In addition to fostering flexibility, companies should encourage the development of soft skills through leadership training. Critically thinking about what tools future leaders will need – such as handling change with adaptability, creativity and compassion – then developing an appropriate training plan, can help companies prime the next generation of decision makers. Leaders should simultaneously encourage intentional mentorship to bridge the gap between less experienced and more senior talent. Mentorship helps build the deep relationships employees are looking for to help them develop a sense of belonging and connection to their workplace. This translates to higher retention rates.
A sponsor relationship helps employees create a more personalized career path and development approach because they have someone who is invested in their future and understands their goals. It allows for an effective two-way dialogue, instead of a mandatory, impersonal training that can be easily forgotten.
Combining the tactics mentioned above can have a powerful impact on both employee outcomes and overall company performance. For example, a Fortune 20 oil and gas company that implemented Kotter’s approach saw a 50 percent reduction in cycle time, $20 million in recurring annual cost savings, and a significant improvement in employee engagement within the Australian business unit. These results were enabled by connecting employees to an exciting future, getting them engaged in creating solutions to address the challenges ahead, thinking differently about how work was done, and providing meaningful training and support throughout the process.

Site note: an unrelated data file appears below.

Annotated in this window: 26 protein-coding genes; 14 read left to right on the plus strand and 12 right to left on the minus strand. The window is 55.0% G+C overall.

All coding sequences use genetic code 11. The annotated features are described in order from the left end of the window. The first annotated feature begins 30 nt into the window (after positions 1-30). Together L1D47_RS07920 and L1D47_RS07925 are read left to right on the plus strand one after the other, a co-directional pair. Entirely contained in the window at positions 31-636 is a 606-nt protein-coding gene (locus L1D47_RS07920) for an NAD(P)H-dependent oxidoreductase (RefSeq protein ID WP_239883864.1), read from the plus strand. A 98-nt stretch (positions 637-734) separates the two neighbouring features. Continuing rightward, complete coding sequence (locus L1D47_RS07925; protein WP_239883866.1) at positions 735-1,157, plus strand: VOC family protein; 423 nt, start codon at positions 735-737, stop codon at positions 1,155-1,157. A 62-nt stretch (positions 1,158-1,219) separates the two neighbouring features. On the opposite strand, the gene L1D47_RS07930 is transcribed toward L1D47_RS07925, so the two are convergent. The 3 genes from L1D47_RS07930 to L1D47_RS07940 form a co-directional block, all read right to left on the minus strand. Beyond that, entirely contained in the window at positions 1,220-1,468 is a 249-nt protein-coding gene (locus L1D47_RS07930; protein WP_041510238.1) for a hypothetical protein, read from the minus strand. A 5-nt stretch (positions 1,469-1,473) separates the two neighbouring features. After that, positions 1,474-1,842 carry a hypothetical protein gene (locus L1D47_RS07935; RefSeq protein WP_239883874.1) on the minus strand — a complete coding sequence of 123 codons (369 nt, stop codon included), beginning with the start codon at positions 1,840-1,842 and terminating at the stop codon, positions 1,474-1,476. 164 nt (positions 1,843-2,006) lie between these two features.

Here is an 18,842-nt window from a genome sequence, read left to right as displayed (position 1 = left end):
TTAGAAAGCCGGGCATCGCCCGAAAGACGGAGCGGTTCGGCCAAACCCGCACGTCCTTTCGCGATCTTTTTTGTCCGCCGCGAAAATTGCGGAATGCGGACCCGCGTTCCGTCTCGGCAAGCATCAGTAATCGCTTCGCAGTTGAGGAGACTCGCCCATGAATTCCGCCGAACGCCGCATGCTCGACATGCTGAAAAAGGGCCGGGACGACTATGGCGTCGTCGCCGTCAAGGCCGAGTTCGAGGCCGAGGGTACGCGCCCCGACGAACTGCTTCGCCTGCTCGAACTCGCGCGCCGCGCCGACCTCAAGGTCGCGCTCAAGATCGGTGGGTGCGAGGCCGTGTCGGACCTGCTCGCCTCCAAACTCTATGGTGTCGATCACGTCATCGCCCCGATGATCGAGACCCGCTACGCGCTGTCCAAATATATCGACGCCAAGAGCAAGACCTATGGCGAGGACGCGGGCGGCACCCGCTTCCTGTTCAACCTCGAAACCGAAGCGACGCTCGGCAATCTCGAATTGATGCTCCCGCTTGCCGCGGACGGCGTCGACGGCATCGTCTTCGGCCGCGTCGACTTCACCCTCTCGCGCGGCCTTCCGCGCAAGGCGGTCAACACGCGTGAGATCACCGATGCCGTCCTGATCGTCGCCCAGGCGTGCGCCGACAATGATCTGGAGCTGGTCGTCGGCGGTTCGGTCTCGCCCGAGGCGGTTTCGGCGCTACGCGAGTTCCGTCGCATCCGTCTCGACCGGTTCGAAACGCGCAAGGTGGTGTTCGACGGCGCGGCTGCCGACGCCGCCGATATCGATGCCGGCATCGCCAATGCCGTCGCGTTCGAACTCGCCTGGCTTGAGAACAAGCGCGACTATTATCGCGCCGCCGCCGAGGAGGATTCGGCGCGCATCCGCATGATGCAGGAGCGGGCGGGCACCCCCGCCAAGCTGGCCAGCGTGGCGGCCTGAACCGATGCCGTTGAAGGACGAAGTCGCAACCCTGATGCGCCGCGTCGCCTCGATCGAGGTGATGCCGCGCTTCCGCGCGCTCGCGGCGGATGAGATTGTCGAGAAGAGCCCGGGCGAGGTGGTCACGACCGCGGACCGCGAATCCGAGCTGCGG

Recruiting, training and retaining the next generation of leaders have been complicated by shifting priorities and new ways of working. Appealing to the heart, providing space for innovation, embracing flexibility and prioritizing leadership training and mentorship will be the way forward.
Vanessa Akhtar, Ed.D., is a director at Kotter who works on the firm’s most complex transformation engagements and helps drive research and development. Her new co-authored book, Change, details how leaders can leverage challenges and opportunities to make sustainable workplace changes. For more information, go to www.kotterinc.com/book/change. Akhtar can be reached at email@example.com.
Oil and gas operations are commonly found in remote locations far from company headquarters. Now, it's possible to monitor pump operations, collate and analyze seismic data, and track employees around the world from almost anywhere. Whether employees are in the office or in the field, the internet and related applications enable a greater multidirectional flow of information – and control – than ever before.